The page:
Planes, Trains and Automobiles
The Greatest Show on Earth
At the Circus
Great Railway Journeys of the World (TV documentary)
Nothing Like It in the World by Stephen Ambrose (book)
The Railrodder (short)
The Taking of Pelham-1-2-3
I've also added another new feature last year -- a scene from one of the Great Train Movies, or another entry on the list. In honor of it being added to this list, here's a brief scene from Snowpiercer featuring Tilda Swinton (as the sort of general manager of the First Class), and Chris Evans and Octavia Spencer (as two of the rebellious leaders of the Lower Class.)
John Krasinski is back with Episode 6 of his SGN "Some Good News" broadcasts. And it's not only his sixth wonderful episode -- but he knocks it out of the park. Again.
A caveat -- if you can avoid looking at the headline that shows on the video and the still images below, that will make the surprises all the more fun. Just keep your eyes on the text here, and when it comes time to watch, do your best to avert looking at the screen and just click the big arrow in the center to play. Once it starts, you're home free.
It starts out like it’s going to be a pleasant one, very warm and endearing, sort of like the recent show on students who miss their proms -- the main story here is graduation -- …but then, oh what a twist it takes and it turns into an Oh-My-God. It’s great. A sort of double-whammy, as the people joining their Zoom meeting get an initial look of joyful surprise when they think they've discovered when the joyful surprise is...but then the actual treat comes barreling in. And again. And again.
Just great. And it's all beautifully edited together.
I've gone on a bit longer than usual, in part because I enjoyed the episode so much, though don't want to give anything away, but also want to push the video down the screen as much as possible so that there's less a chance of you seeing it before it plays.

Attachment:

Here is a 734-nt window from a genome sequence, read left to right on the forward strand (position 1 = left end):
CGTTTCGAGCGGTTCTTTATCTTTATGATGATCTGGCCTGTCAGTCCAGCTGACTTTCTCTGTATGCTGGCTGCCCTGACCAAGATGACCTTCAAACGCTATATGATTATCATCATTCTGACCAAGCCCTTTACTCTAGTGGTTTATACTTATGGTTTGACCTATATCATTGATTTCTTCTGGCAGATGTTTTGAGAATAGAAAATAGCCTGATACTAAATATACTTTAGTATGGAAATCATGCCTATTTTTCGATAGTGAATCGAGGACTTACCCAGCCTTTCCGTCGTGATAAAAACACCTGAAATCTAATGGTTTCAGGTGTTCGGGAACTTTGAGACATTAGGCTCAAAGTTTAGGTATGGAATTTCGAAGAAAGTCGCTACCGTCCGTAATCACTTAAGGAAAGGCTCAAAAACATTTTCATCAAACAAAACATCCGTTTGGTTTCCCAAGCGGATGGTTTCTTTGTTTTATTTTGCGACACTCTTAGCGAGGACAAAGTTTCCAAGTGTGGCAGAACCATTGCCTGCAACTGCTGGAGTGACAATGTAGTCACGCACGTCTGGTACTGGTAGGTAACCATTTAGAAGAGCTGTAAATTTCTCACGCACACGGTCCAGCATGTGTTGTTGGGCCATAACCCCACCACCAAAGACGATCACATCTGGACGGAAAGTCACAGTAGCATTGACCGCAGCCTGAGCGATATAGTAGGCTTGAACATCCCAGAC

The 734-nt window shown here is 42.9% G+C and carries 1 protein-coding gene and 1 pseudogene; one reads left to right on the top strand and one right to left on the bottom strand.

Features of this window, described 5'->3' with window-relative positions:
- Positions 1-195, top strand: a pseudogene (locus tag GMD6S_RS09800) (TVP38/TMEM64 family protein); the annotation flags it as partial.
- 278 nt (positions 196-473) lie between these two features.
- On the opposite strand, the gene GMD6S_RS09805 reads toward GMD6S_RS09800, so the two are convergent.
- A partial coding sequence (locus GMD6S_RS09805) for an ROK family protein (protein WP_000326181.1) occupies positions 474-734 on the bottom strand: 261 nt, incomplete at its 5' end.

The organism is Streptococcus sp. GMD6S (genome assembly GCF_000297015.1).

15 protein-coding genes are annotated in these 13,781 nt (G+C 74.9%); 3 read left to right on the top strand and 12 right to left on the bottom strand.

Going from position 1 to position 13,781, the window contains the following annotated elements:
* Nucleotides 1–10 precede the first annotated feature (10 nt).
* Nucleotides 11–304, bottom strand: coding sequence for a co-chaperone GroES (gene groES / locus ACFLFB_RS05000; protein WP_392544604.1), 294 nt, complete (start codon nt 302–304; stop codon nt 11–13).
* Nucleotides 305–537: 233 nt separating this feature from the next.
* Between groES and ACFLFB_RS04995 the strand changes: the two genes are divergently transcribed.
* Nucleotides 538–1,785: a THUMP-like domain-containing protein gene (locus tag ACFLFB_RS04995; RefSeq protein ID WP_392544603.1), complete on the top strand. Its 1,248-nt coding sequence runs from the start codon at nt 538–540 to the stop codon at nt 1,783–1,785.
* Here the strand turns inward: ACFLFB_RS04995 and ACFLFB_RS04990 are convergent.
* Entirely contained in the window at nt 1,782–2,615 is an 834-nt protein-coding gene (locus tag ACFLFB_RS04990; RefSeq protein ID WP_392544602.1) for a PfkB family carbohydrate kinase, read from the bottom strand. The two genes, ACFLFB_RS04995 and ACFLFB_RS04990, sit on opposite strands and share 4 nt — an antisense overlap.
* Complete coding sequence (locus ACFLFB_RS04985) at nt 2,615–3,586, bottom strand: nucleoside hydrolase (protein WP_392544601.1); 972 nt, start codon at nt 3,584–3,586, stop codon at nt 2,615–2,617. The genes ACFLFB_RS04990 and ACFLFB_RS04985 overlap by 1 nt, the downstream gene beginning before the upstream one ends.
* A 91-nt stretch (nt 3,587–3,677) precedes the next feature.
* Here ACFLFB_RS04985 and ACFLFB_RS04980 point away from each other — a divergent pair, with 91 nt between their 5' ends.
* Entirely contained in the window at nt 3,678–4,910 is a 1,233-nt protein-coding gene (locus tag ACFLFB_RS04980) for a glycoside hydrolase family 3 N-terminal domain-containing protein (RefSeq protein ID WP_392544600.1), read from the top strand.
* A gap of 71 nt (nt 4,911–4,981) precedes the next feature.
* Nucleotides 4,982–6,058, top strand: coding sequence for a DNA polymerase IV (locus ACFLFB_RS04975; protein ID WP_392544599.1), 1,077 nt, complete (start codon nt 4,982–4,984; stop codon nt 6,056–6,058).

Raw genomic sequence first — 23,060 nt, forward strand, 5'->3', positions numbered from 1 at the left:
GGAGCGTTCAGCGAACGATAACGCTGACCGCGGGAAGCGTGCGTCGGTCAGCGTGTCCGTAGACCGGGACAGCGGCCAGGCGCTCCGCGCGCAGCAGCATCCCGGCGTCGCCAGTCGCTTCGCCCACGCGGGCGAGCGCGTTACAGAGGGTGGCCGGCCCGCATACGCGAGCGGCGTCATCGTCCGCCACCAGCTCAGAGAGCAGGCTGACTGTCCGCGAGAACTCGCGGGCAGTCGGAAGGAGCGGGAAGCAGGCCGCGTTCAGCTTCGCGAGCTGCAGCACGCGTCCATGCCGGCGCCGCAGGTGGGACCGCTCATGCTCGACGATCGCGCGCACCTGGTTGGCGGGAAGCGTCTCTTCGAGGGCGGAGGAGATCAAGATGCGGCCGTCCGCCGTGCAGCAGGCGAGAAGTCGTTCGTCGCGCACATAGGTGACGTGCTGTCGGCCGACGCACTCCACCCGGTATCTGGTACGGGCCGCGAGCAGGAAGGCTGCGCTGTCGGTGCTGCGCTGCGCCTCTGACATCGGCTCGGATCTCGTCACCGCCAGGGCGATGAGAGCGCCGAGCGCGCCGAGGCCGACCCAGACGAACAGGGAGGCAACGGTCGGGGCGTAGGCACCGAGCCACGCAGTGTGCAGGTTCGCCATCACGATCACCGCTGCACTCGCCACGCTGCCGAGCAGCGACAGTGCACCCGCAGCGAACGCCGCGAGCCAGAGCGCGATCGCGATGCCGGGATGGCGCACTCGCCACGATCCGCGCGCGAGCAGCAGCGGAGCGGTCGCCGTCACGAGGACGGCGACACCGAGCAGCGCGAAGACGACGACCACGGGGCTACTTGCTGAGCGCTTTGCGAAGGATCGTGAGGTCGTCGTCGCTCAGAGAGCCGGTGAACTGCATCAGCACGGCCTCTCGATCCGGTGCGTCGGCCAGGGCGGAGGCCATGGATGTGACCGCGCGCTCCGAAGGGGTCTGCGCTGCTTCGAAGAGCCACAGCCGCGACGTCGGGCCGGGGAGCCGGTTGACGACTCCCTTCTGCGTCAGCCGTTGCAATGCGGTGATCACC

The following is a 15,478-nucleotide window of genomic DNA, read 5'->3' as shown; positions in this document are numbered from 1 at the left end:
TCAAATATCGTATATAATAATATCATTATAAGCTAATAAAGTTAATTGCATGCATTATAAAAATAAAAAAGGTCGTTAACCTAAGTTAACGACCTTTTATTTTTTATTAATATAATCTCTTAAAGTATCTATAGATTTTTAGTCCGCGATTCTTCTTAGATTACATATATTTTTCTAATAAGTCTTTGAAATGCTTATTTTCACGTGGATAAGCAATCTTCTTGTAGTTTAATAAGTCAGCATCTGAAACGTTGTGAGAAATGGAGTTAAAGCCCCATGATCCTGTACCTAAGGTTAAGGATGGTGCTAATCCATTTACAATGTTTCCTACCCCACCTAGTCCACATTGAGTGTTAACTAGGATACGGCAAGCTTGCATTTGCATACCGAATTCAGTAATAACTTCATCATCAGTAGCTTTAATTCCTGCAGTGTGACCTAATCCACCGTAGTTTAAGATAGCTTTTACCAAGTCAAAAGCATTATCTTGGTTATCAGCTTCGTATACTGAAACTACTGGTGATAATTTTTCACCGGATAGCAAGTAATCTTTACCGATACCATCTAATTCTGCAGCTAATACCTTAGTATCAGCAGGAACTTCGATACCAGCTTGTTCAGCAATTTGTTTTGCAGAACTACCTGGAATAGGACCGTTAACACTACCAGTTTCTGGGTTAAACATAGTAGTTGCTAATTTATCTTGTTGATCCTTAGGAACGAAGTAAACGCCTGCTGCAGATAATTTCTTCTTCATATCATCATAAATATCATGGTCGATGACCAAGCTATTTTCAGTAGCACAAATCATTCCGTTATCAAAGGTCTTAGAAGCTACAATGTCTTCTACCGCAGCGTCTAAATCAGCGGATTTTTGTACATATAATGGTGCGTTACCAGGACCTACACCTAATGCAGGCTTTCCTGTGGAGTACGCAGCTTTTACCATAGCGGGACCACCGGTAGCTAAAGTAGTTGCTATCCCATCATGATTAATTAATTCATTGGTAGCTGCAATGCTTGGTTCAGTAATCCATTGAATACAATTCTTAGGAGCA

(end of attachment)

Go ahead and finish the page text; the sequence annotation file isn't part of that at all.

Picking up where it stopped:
So, there you have it. Happy graduation --
This week is another Stay at Home edition of the NPR quiz show Wait, Wait...Don't Tell Me! with no studio audience. The guest contestant on the 'Not My Job' segment is fashion expert Tim Gunn. In his conversation with host Peter Sagal, he not only discusses his upcoming show, Making the Cut, but talks about his refusal to leave New York City and his pleasure of being able to just be at home and not have to get dressed up.
Over the several years, I've posted a lot of 'Mystery Guest' segments from the game show What's My Line? I've had this particular video for a while but wasn't quite sure of the best time to post it because it's a great deal longer than the usual clips. This one last 90 minutes. (Though that's with commercials, so it's quite a bit shorter.) But I figured that with people now actually looking for things to watch, this might be the ideal time.
This is a 25th anniversary special of What’s My Line?
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Robert J. Elisberg is a two-time recipient of the Lucille Ball Award for comedy screenwriting. He's written for film, TV, the stage, and two best-selling novels, is a regular columnist for the Writers Guild of America and was for the Huffington Post. Among his other writing, he has a long-time column on technology (which he sometimes understands), and co-wrote a book on world travel. As a lyricist, he is a member of ASCAP, and has contributed to numerous publications.